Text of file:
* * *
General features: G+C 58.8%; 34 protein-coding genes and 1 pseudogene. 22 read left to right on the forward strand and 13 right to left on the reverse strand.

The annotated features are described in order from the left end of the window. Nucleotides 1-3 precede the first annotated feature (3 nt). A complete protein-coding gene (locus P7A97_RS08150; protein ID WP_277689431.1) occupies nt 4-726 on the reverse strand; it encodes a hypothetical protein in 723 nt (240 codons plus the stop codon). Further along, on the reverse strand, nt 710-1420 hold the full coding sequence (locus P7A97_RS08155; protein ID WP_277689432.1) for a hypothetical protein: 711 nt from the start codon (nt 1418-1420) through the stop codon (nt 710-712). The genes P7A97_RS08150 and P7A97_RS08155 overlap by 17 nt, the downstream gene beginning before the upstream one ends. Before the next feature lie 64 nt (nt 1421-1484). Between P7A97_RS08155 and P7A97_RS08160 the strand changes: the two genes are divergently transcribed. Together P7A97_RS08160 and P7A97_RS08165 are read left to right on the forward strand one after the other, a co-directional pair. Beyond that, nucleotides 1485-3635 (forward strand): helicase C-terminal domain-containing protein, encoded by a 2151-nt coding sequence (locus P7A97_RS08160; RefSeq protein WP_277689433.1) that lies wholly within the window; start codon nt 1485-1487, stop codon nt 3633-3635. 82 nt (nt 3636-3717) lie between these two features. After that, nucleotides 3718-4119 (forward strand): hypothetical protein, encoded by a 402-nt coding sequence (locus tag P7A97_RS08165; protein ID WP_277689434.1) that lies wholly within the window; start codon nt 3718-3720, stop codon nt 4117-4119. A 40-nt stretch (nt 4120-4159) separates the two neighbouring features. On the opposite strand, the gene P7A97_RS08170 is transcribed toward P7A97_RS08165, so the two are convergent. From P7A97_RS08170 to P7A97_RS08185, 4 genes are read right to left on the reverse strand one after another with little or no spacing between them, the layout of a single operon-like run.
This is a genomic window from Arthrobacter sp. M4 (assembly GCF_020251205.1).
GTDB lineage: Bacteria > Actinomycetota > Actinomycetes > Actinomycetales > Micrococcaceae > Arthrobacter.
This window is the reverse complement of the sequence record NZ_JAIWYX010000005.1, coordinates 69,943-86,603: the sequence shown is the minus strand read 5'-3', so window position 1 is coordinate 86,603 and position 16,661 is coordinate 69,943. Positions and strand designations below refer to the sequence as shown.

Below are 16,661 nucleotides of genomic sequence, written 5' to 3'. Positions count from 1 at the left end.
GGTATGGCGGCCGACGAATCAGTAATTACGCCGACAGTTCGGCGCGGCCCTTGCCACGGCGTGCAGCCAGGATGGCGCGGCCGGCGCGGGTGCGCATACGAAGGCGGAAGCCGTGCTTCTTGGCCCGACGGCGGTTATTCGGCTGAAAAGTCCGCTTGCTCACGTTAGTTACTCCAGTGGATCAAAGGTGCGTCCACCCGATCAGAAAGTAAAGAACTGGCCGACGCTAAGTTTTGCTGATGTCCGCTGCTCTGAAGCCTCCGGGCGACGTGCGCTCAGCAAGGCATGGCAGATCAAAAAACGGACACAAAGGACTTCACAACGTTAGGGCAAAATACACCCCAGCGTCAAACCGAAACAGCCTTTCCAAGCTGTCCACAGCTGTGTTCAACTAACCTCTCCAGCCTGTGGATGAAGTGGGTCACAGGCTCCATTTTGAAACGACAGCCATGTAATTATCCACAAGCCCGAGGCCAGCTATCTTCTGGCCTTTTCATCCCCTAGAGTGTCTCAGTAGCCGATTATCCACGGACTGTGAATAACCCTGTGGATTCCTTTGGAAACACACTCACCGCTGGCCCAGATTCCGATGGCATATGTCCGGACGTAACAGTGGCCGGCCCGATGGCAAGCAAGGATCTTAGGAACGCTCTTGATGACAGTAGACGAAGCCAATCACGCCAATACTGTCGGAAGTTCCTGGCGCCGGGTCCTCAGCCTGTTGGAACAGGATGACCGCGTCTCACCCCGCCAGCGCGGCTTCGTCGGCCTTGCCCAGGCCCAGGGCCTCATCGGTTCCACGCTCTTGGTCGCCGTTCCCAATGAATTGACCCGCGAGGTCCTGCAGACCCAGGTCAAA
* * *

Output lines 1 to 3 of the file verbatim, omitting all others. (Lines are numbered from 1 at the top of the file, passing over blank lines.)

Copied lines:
General features: G+C 58.8%; 34 protein-coding genes and 1 pseudogene. 22 read left to right on the forward strand and 13 right to left on the reverse strand.

The annotated features are described in order from the left end of the window. Nucleotides 1-3 precede the first annotated feature (3 nt). A complete protein-coding gene (locus P7A97_RS08150; protein ID WP_277689431.1) occupies nt 4-726 on the reverse strand; it encodes a hypothetical protein in 723 nt (240 codons plus the stop codon). Further along, on the reverse strand, nt 710-1420 hold the full coding sequence (locus P7A97_RS08155; protein ID WP_277689432.1) for a hypothetical protein: 711 nt from the start codon (nt 1418-1420) through the stop codon (nt 710-712). The genes P7A97_RS08150 and P7A97_RS08155 overlap by 17 nt, the downstream gene beginning before the upstream one ends. Before the next feature lie 64 nt (nt 1421-1484). Between P7A97_RS08155 and P7A97_RS08160 the strand changes: the two genes are divergently transcribed. Together P7A97_RS08160 and P7A97_RS08165 are read left to right on the forward strand one after the other, a co-directional pair. Beyond that, nucleotides 1485-3635 (forward strand): helicase C-terminal domain-containing protein, encoded by a 2151-nt coding sequence (locus P7A97_RS08160; RefSeq protein WP_277689433.1) that lies wholly within the window; start codon nt 1485-1487, stop codon nt 3633-3635. 82 nt (nt 3636-3717) lie between these two features. After that, nucleotides 3718-4119 (forward strand): hypothetical protein, encoded by a 402-nt coding sequence (locus tag P7A97_RS08165; protein ID WP_277689434.1) that lies wholly within the window; start codon nt 3718-3720, stop codon nt 4117-4119. A 40-nt stretch (nt 4120-4159) separates the two neighbouring features. On the opposite strand, the gene P7A97_RS08170 is transcribed toward P7A97_RS08165, so the two are convergent. From P7A97_RS08170 to P7A97_RS08185, 4 genes are read right to left on the reverse strand one after another with little or no spacing between them, the layout of a single operon-like run.
This is a genomic window from Arthrobacter sp. M4 (assembly GCF_020251205.1).